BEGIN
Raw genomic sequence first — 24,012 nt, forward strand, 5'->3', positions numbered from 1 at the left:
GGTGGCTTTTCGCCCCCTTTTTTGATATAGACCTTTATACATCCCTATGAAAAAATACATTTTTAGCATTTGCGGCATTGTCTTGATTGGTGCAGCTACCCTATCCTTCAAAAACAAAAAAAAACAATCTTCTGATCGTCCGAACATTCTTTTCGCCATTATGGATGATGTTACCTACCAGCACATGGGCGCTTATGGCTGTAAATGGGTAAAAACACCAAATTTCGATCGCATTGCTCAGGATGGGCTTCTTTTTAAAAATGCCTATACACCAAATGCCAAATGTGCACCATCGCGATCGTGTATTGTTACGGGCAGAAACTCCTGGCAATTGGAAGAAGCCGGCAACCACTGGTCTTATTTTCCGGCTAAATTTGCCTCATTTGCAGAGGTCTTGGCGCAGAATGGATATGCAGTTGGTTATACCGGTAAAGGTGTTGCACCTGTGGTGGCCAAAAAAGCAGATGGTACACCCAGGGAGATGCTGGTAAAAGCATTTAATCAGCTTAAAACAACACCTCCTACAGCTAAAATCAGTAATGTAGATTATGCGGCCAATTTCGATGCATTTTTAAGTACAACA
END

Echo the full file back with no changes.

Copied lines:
Raw genomic sequence first — 24,012 nt, forward strand, 5'->3', positions numbered from 1 at the left:
GGTGGCTTTTCGCCCCCTTTTTTGATATAGACCTTTATACATCCCTATGAAAAAATACATTTTTAGCATTTGCGGCATTGTCTTGATTGGTGCAGCTACCCTATCCTTCAAAAACAAAAAAAAACAATCTTCTGATCGTCCGAACATTCTTTTCGCCATTATGGATGATGTTACCTACCAGCACATGGGCGCTTATGGCTGTAAATGGGTAAAAACACCAAATTTCGATCGCATTGCTCAGGATGGGCTTCTTTTTAAAAATGCCTATACACCAAATGCCAAATGTGCACCATCGCGATCGTGTATTGTTACGGGCAGAAACTCCTGGCAATTGGAAGAAGCCGGCAACCACTGGTCTTATTTTCCGGCTAAATTTGCCTCATTTGCAGAGGTCTTGGCGCAGAATGGATATGCAGTTGGTTATACCGGTAAAGGTGTTGCACCTGTGGTGGCCAAAAAAGCAGATGGTACACCCAGGGAGATGCTGGTAAAAGCATTTAATCAGCTTAAAACAACACCTCCTACAGCTAAAATCAGTAATGTAGATTATGCGGCCAATTTCGATGCATTTTTAAGTACAACA